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How to Frame Images in Food Photography

When framing images in food photography, consider using the common photo guideline called the rule of thirds, which is essentially this: When looking through your viewfinder, divide the visible space into three parts vertically. Then, divide the space into three horizontal parts as well.

The four ideal points to place the most interesting part of your composition are 1/3 over and 1/3 down (where you see the stem in the following figure), 1/3 over and 2/3 down, 2/3 over and 1/3 down, and 2/3 over and 2/3 down, as indicated in the figure.

You can use the rule of thirds as a guideline, but your placement doesn’t have to be exact. Approximate placement works just fine, too.

Use the rule of thirds to place your food subject in the frame.
Use the rule of thirds to place your food subject in the frame.

If you’re not using a sweep (a seamless background) and aren’t shooting extreme close-ups, you may have a line where a table or other surface meets the background. If you’re shooting without any tilt, positioning this meeting line near the 1/3 or 2/3 point up the horizon can provide a pleasing look.

If possible, you can try to keep much of the food placed within a large oval target area somewhat centered in the frame. But you may not want to place the full dish in that center oval area with background surrounding the dish on all sides. Occasionally, that may be a cool look, but more often than not, it looks better to cut off at least one edge or part of the subject in the frame, as shown in the following figure.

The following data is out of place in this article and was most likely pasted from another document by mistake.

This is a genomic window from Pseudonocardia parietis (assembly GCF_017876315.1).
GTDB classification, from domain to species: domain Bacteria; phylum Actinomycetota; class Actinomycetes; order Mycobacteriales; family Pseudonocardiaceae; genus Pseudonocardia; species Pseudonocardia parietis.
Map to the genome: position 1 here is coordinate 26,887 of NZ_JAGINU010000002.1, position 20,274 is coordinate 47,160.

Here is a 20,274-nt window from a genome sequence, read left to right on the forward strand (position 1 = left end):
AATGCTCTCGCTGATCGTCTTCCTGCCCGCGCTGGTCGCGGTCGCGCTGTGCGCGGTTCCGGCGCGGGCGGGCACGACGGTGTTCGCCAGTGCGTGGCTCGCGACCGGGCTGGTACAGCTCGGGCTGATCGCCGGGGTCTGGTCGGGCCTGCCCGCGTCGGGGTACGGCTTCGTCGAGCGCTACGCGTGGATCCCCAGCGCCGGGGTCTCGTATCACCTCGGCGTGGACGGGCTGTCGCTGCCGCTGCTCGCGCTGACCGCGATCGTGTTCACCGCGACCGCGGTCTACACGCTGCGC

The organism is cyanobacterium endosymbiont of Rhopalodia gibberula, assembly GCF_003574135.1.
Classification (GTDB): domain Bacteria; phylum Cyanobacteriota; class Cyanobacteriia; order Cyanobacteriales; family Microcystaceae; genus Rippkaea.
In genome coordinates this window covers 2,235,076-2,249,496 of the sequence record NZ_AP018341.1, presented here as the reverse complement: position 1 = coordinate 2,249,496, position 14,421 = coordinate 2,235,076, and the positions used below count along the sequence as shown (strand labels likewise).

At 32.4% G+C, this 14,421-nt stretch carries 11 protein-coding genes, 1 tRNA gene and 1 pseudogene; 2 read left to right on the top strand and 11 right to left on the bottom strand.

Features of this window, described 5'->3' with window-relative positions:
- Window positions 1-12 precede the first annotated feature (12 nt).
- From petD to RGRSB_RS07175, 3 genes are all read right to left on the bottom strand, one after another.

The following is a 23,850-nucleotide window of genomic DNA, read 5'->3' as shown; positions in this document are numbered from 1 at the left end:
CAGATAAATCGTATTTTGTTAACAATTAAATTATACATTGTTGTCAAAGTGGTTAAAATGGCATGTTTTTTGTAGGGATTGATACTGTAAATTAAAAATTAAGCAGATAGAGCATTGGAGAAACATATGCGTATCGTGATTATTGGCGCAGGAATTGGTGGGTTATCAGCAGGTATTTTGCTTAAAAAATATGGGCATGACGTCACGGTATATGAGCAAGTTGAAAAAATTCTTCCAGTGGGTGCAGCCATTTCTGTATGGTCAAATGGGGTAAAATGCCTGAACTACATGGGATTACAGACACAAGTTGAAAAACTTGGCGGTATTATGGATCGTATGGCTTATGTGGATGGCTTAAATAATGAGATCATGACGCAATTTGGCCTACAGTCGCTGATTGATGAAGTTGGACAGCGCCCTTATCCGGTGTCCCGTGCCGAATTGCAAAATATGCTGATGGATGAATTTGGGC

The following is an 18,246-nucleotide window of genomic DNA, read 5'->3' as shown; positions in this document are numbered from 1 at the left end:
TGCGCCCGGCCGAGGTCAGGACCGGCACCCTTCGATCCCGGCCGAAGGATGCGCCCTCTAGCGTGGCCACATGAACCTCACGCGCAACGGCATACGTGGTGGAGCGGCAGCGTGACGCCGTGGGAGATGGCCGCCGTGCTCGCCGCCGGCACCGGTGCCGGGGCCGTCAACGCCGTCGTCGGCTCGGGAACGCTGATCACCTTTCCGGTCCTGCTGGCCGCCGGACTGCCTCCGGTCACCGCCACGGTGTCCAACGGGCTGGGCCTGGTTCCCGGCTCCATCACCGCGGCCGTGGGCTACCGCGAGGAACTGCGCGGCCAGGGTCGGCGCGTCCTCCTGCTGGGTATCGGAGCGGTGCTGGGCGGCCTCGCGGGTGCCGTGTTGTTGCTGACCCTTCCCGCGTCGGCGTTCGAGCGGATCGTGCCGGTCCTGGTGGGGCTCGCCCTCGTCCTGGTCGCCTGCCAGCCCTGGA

Cutting off edges in the frame makes the image look more vital and active. [Credit: Focal length: 5
Credit: Focal length: 55mm, Shutter speed: 1/250 sec., Aperture: f/8.0, ISO value: 640
Cutting off edges in the frame makes the image look more vital and active.

Food subjects with an edge or two (or three) cut off in the frame tend to look a little more vital and more active than those subjects with no edges cut off.

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